Feminist Apparel CEO Fires Staff After Allegations of Sexual Misconduct
There's already been a few hurdles in the world of feminist apparel. Now, a Philadelphia-based company is at the center of a scandal that proves that just because a company says it supports the #MeToo movement, doesn't mean it's true.
According to Refinery29, a clothing company called Feminist Apparel has been selling T-shirts with catchy slogans in support of women's rights. The shirts feature slogans like "Cats Against Catcalls" and "Don't Tell Me To Smile". The brand received a lot of positive press, and even accrued more than 360,000 social media followers. In addition, the company partnered with local artists for designs, and a partnering organization would receive a portion of the proceeds.
Everything seemed to be going well, until the company pretty much went up in a metaphorical blaze of controversy and hypocrisy. Last month, the Feminist Apparel staff found out that the brand's founder and CEO Alan Martofel confessed to a history of sexual harassment and abuse. Martofel claims it's the reason he started Feminist Apparel.
The employees responded by asking for his resignation, but instead, all nine employees were fired without notice. Martofel and an outside consultant were the only employees who remained.
Rebecca Green, the company's former art director, gave the following statement to Refinery29:
This is the patriarchy and toxic masculinity at its ... finest. I feel righteous and angry. I feel supported by my coworkers and friends. I also feel tired. I feel incredibly sorry knowing that there are survivors in this office who were led to believe that their contributions to this company were directly going to creating a safe space and platform for survivors, feminists, and marginalized identities. As an artist myself creating work based on my own experiences with the patriarchy, toxic masculinity, and harassment for this company—and by extension this man—I feel used and willfully mislead.”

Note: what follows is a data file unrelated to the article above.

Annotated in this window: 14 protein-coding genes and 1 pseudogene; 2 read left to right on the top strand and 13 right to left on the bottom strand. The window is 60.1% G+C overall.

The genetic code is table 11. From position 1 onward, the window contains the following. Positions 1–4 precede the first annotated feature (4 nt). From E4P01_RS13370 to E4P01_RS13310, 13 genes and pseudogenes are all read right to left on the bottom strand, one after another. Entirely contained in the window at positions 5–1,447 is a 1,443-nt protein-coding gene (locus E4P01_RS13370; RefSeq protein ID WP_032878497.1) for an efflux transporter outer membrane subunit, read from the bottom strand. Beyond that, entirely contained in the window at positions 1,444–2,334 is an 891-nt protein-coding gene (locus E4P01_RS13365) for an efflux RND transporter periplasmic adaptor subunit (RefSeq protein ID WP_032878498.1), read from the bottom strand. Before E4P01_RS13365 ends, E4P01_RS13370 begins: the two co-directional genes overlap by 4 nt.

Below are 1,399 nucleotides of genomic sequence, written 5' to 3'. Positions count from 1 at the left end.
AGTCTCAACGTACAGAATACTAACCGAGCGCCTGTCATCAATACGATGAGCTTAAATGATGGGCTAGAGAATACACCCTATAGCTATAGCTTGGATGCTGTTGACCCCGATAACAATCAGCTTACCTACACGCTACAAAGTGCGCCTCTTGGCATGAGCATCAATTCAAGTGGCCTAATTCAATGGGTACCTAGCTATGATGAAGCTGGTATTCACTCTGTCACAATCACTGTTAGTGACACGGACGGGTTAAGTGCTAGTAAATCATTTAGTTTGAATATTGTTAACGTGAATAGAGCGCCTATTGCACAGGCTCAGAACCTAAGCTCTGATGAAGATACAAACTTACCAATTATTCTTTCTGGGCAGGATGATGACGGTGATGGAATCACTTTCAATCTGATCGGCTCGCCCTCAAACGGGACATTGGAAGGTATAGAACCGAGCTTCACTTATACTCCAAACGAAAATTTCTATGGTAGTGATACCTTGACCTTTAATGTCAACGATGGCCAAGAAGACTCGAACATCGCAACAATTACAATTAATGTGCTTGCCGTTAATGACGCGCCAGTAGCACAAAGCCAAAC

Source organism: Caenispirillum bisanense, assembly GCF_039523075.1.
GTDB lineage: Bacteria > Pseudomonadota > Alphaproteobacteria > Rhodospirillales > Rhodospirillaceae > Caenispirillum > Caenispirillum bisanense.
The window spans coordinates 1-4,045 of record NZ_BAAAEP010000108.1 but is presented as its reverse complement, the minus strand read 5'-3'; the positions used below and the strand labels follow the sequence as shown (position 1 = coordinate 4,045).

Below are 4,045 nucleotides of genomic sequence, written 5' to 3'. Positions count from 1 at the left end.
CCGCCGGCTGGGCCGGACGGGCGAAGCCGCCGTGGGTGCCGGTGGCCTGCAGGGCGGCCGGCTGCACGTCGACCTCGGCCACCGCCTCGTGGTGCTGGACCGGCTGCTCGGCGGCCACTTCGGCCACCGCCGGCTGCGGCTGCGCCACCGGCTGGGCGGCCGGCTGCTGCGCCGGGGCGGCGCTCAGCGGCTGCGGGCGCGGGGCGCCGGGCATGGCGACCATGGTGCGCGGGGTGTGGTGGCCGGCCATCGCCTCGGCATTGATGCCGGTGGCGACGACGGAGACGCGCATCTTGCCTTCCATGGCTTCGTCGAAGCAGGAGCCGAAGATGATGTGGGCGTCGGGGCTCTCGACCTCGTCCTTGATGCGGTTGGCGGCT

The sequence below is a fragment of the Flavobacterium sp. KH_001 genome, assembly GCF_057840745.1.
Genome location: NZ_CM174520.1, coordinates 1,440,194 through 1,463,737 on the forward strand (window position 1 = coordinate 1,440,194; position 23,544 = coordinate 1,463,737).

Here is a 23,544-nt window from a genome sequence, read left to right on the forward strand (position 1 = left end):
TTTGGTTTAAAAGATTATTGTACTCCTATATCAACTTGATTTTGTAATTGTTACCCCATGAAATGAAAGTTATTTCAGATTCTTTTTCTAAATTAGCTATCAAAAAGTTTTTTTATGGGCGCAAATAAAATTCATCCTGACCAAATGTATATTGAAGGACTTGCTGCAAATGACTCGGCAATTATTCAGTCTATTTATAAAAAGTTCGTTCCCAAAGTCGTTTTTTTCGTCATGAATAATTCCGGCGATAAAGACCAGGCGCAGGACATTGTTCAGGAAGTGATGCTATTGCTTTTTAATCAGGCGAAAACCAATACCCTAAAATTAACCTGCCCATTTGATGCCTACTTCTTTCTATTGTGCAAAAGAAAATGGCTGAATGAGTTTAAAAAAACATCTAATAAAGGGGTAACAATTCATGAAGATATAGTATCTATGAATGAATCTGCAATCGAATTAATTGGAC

The scandal began when Feminist Apparel was tagged in a Facebook post that accused the CEO of rape. It was then that the employees did some digging, and discovered that Martofel posted his own Facebook post admitting to the horrible offenses, and explaining that he wanted to launch Feminist Apparel to solve society's rape culture problem.
“We’ve all either faced this firsthand, seen it, heard a firsthand account of it, or are guilty of it ourselves,” Martofel wrote in the the post. “I’m someone who’s guilty of it. I’ve grinded up on women on buses and at concerts without their consent. I’ve made out with ‘the drunk chick’ at a party because it was easier."
This confession differed from the origin story Martofel told employees about the company. He had said it was an idea he came up with in college after filming a documentary on sexual assault.
When the employees came to Martofel with the accusations, he admitted to them, and said he would step down from the company. However, within a few days, the employees discovered that they had all been terminated without severance.
Obviously, now that the story has made waves in the media, Martofel's future at the company is in question, according to a blog post on the company's page. But it's left many to wonder how many other companies are throwing their support behind women's rights for the profits and nothing else.